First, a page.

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Should ISPs, Web hosting companies and network administrators—the people who live and die by their Cisco routers—be worried about the possible consequences of Cisco Systems Inc.‘s IOS source code being stolen? Certainly, in the past, Cisco’s IOS, like almost all software, has been shown to have security vulnerabilities.

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For example, last year a vulnerability was found, and fixed, in Cisco routers and switches running IOS software that were configured to work Internet Protocol version 4 (IPv4) packets—which meant that essentially all of them were vulnerable to distributed-denial-of-service (DDoS) attacks.

Thus, the question is, how worried should network administrators and integrators be today?

Not very, is how Matt Wade, president of DC Access, a major ISP in Washington, might answer that question.

“While this theft is a major issue for Cisco, in general I do not believe it presents a grave threat to the Internet,” Wade said. “There is a chance that, armed with the code, a hacker may be able to create a denial-of-service attack.

“However, I imagine that the Cisco ISO software is engineered well enough to stand up to such an attack. Even if an exploit is found, Cisco will be able to provide a patch in a timely manner.

“The interesting point that this theft brings up is the stark contrast between the philosophies of open-source and proprietary systems,” Wade said. “With open source, anyone can, and many do, contribute to make the product better. This openness creates a more transparent process.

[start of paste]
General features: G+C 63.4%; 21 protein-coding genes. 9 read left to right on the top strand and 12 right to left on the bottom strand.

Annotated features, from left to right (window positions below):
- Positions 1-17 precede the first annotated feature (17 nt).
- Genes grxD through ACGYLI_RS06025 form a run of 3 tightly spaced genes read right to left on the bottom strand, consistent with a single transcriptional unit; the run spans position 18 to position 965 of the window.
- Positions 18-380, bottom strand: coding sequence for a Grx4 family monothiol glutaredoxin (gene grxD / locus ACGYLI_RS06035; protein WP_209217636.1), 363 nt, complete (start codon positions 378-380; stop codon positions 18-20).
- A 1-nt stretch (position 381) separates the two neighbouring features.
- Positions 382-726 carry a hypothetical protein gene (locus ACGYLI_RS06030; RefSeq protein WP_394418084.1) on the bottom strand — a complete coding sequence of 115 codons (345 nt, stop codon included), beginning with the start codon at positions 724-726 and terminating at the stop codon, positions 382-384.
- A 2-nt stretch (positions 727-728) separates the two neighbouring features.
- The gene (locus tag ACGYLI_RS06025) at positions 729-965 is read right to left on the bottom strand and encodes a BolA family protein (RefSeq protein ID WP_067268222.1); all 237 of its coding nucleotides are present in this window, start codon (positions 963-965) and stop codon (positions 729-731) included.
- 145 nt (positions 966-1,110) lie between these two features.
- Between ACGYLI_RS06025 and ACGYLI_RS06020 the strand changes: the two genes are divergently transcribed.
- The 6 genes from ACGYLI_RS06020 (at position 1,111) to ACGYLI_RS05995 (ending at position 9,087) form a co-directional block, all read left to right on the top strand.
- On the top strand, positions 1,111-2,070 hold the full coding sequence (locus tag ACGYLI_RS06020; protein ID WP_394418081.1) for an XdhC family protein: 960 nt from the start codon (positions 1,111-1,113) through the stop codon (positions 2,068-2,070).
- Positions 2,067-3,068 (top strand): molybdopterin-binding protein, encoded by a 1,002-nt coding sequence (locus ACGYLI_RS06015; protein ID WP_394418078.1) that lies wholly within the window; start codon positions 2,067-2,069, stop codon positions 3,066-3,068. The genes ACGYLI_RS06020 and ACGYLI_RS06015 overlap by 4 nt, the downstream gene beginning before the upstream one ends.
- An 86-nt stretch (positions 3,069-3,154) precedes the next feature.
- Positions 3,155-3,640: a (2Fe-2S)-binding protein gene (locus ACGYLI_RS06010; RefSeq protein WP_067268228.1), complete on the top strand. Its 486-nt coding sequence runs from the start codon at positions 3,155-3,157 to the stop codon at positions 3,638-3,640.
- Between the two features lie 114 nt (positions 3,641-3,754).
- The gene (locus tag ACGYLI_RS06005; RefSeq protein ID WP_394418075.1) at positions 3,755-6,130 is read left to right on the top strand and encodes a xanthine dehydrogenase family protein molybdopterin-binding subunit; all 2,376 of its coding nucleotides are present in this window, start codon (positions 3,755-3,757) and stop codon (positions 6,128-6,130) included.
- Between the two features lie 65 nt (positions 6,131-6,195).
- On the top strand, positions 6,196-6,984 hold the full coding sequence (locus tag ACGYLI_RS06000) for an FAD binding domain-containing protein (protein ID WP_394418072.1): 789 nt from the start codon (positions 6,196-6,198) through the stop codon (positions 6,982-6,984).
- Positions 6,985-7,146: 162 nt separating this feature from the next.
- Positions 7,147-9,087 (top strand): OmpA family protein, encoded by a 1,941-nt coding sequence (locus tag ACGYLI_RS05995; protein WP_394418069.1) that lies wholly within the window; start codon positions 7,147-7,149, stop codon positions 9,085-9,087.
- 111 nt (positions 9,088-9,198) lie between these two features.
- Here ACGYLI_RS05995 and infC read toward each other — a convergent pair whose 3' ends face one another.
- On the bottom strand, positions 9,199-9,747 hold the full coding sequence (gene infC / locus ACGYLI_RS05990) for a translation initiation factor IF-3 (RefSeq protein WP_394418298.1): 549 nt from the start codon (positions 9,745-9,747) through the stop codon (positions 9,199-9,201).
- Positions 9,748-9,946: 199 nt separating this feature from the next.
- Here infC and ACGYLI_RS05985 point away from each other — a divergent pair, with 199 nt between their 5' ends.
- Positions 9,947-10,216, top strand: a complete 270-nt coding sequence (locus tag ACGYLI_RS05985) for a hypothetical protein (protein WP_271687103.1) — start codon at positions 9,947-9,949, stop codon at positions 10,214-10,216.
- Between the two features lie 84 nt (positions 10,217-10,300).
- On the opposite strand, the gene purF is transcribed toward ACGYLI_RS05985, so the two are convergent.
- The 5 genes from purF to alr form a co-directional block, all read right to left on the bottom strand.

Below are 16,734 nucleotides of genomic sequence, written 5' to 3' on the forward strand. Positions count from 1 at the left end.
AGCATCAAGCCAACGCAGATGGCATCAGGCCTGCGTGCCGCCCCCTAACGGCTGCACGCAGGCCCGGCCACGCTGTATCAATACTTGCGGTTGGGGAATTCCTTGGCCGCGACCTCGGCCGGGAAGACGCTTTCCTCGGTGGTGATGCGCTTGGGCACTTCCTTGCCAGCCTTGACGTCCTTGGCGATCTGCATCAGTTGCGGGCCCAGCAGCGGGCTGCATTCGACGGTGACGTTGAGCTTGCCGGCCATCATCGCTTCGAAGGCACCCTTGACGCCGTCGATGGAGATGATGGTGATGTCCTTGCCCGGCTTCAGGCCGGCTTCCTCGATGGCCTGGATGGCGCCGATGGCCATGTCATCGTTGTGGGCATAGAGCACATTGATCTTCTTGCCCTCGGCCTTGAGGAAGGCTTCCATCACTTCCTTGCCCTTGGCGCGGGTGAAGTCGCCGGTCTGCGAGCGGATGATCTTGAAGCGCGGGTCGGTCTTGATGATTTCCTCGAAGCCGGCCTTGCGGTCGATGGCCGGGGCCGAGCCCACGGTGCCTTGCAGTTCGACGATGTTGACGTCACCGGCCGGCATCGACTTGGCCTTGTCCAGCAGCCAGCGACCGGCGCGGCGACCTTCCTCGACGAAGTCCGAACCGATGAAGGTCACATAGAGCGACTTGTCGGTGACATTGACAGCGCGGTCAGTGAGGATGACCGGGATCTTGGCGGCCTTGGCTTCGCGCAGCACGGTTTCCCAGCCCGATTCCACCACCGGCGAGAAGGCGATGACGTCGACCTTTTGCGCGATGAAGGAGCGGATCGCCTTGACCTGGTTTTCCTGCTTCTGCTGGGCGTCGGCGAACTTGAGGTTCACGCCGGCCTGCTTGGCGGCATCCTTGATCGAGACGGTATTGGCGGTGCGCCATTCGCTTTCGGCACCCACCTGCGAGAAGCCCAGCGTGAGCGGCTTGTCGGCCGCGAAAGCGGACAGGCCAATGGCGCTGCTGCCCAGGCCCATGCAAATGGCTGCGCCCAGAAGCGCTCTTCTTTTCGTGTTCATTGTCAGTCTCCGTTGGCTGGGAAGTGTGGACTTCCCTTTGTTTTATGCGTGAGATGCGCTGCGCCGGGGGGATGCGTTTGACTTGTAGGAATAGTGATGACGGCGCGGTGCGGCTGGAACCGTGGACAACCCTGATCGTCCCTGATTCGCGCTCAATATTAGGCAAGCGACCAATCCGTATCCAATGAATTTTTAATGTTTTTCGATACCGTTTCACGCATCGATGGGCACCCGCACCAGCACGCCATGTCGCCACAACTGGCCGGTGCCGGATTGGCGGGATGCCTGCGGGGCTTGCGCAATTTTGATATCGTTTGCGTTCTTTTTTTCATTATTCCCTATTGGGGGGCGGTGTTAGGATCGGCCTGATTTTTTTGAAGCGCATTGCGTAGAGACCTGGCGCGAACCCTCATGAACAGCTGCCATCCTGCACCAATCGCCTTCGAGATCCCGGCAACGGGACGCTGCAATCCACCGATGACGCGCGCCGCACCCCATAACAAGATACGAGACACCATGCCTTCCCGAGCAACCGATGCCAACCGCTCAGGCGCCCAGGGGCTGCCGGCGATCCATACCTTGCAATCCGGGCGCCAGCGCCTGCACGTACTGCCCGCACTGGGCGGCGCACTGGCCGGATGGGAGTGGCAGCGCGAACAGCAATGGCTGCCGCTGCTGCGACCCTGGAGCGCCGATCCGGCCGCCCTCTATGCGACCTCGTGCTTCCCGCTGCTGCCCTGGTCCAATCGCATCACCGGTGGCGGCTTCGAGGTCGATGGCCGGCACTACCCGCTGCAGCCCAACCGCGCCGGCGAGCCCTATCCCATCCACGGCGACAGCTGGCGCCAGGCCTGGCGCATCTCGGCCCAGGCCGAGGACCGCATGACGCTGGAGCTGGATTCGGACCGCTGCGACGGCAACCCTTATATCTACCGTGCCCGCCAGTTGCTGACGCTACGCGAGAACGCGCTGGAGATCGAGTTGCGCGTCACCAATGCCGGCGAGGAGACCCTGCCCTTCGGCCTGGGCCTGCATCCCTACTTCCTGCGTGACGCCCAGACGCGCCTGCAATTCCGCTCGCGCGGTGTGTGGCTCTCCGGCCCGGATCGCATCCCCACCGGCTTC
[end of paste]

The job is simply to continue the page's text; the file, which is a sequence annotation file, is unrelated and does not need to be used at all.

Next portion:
“With proprietary systems, security is provided through obscurity. If there is a problem with the software, no one will see it … unless the code is stolen or released to the general public,” he said.

Eric S. Raymond, president of the Open-Source Initiative, also zeroed in on this point. “The theft and publishing of the source code for Cisco’s IOS router firmware may mean a wave of exploits against the critical router infrastructure of the Internet may be on its way,” Raymond said.

“If that happens, it will be because Cisco ignored one of the iron rules of network security—and experts the world over will be muttering, ‘If only IOS had been open-source.’”

In paraphrasing Kerckhoffs’ principle, Raymond said, “A cryptosystem should be designed to be secure if everything is known about it except the key information.
“Now that the source code of IOS is circulating in the cracker/phreak underground, we’re going to find out if IOS followed that rule. If they didn’t, we’ll find out the hard way,” he said.

“What has this got to do with open source?” Raymond asked. “Well, if IOS had been open-source to begin with, we’d have a firm basis for believing that it passes the Kerckhoffs’ test—open source keeps you honest that way. As it is, customers’ first notice that they didn’t is likely to be chaos and havoc from router compromises.

“Claude Shannon, the inventor of information theory, restated Kerckhoffs’ law as: ‘[Assume] the enemy knows the system,’” Raymond said.

He then offered his own version for the 21st century: “Any security software design that doesn’t assume the enemy possesses the source code is already untrustworthy; therefore, never trust closed source.”